Cost-plus pricing offers shippers full visibility to all expenses to help identify areas for improvement, as the 3PL’s fulfillment costs and expenses are open and up for discussion.

Another model that falls under the open book/cost plus model is called Gainshare. This model rewards both the shipper and the 3PL based on performance and any improvements that have been completed over a certain time period. Both the shipper and the 3PL work together and brainstorm ways to improve costs as well as the overall supply chain. It typically requires establishing a baseline to measure success, which can take a year or more, but it can lead to shared reward in financial improvements and a long-term partnership.

Revenue Share (Also Referred to as Rev-Share)

This model is very simple but requires just as much work and discovery as all the models above. In this model, the 3PL charges their customers a percentage of their total sales. Shippers like it because it ensures a static cost of warehouse operations as a percentage of sales. However, the model is rarely accepted by 3PLs as it does not allow for revenue to respond to the operational changes. A good example of this was in 2020 when a lot of retail volume moved to direct-to-consumer sales. The accompanying revenue share accommodated big shipments that were picked in full cases and full pallets and sent to retail distribution centers. A portion of that volume left the distribution centers one unit at a time. This means they needed to be packed and shipped individually to the end consumer. Significantly more effort was invested in that particular unit, but the revenue increase may be minimal, resulting in financial losses for the 3PL due to the rising operating costs. This model also requires a lot of forward and backward-looking analysis and forecasting to ensure accuracy.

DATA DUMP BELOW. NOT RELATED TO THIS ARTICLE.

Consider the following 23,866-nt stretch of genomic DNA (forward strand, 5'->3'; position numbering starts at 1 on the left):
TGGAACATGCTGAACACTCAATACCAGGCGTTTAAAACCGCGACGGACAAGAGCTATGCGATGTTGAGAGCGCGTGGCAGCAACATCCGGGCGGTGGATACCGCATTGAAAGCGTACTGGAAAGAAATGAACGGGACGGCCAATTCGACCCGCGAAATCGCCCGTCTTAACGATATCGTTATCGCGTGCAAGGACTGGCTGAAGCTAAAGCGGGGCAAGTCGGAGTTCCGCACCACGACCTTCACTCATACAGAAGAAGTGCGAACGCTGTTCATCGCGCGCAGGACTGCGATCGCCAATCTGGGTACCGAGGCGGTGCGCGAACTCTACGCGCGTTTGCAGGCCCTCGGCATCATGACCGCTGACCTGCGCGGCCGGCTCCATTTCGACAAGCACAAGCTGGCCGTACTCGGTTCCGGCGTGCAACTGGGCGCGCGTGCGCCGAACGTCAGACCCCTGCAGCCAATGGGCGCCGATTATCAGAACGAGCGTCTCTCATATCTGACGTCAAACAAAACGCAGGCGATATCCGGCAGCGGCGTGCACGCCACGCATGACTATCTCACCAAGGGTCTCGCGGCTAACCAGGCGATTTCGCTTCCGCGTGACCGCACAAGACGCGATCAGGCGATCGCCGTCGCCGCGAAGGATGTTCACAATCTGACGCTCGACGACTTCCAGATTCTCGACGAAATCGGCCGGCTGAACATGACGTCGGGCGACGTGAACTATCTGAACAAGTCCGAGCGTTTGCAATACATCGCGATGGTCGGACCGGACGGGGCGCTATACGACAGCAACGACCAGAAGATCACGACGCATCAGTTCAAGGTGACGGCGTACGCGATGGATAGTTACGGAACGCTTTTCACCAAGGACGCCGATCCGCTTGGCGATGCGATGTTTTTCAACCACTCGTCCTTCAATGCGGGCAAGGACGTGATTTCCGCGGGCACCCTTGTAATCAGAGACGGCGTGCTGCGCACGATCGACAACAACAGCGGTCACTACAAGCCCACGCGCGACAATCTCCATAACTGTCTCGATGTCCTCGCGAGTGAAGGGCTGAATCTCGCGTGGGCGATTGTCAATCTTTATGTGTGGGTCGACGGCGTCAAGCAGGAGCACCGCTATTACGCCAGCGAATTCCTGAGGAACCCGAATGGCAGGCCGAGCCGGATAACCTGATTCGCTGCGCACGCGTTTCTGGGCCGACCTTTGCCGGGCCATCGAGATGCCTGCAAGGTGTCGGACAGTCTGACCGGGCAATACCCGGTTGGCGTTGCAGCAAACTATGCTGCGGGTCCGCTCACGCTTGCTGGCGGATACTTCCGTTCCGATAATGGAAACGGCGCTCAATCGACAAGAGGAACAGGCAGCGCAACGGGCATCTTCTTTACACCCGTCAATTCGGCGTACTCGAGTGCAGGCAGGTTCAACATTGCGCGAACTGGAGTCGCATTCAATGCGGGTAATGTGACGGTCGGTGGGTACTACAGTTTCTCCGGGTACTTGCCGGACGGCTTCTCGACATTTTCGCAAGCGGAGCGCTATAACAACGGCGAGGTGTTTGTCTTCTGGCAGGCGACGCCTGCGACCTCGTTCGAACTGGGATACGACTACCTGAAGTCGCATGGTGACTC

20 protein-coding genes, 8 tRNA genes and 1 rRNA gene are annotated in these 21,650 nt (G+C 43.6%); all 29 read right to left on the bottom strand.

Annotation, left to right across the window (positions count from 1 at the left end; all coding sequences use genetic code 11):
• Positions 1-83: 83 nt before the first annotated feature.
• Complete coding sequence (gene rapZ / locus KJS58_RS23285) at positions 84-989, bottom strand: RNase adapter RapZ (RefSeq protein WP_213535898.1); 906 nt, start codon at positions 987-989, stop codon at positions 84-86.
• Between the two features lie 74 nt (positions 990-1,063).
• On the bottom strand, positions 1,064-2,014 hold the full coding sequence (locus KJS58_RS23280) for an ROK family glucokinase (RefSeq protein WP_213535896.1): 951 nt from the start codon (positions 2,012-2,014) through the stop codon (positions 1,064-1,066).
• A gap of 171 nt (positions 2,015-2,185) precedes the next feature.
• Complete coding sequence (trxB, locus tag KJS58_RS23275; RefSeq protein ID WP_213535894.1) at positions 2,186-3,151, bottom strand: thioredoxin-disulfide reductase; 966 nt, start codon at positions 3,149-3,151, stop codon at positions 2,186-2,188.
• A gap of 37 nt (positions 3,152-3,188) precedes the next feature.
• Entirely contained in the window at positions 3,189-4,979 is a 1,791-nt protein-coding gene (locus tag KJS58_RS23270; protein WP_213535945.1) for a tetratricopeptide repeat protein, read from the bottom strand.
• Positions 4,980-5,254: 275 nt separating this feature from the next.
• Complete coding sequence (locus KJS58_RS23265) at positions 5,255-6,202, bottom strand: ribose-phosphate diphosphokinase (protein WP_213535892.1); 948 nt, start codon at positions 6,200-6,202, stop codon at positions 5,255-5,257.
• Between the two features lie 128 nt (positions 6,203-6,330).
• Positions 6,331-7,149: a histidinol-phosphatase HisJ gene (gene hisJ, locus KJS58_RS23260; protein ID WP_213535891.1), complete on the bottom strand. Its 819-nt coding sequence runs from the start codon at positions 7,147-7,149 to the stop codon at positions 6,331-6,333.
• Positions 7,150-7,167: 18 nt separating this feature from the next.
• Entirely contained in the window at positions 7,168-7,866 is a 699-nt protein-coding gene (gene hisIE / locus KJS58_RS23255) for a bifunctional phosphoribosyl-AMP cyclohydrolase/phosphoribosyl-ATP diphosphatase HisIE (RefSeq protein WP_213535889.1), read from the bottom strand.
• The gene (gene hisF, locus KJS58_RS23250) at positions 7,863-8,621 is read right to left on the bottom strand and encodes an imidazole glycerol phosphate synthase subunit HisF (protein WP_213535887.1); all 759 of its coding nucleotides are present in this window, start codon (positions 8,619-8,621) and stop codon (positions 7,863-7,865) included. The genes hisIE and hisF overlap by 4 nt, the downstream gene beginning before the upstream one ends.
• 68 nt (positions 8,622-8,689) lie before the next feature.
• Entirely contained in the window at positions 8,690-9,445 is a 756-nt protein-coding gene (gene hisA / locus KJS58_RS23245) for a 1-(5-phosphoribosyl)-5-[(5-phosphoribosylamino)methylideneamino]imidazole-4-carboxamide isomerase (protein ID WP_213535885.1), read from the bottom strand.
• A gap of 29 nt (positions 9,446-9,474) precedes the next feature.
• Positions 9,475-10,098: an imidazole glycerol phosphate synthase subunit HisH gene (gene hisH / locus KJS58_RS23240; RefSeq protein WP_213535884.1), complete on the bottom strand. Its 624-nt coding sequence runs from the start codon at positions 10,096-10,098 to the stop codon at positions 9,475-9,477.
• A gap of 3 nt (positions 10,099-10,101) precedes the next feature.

Learn more about Factors That Affect Warehousing Costs and Fulfillment Costs & Common Fulfillment Fees.

Questions to Ask Your 3PL Before Selecting a Pricing Model

Before choosing a fulfillment provider and a warehouse pricing model, it's crucial to consider various factors. This ensures that you get the best value for your money and find the most suitable fit for your business. First, it’s important to understand what the cost of scaling your operation would be and whether that is already included in the provided warehouse cost. Additionally, consider the cost benefit analysis: the cost of determining best practices and methods that most closely align with your operational needs. Your 3PL should also assist with continuous improvement, operational cost savings, branching into new markets and channels, and provide professionally assembled orders and a focus on brand image as part of their fulfillment pricing model. Be sure to analyze pricing models from any 3PL provider with these things in mind. Your 3PL should offer solutions that increase efficiency but also helps scale at a much faster pace and enter new markets and channels seamlessly.

Learn More About Warehouse Pricing Models with ITS Logistics

At ITS, we know that it can be difficult to determine what kind of warehouse pricing model is the ideal fit for your business. We offer a variety of pricing models as well as proven case studies to help you decide which model to select. One of our key strengths is truly putting in the work to understand your business so we can offer you the best warehouse pricing model to help you accomplish your goals in the most efficient and cost-effective manner possible. Give us a call today to see how we can help.

How can we help you?

Get news delivered straight to your inbox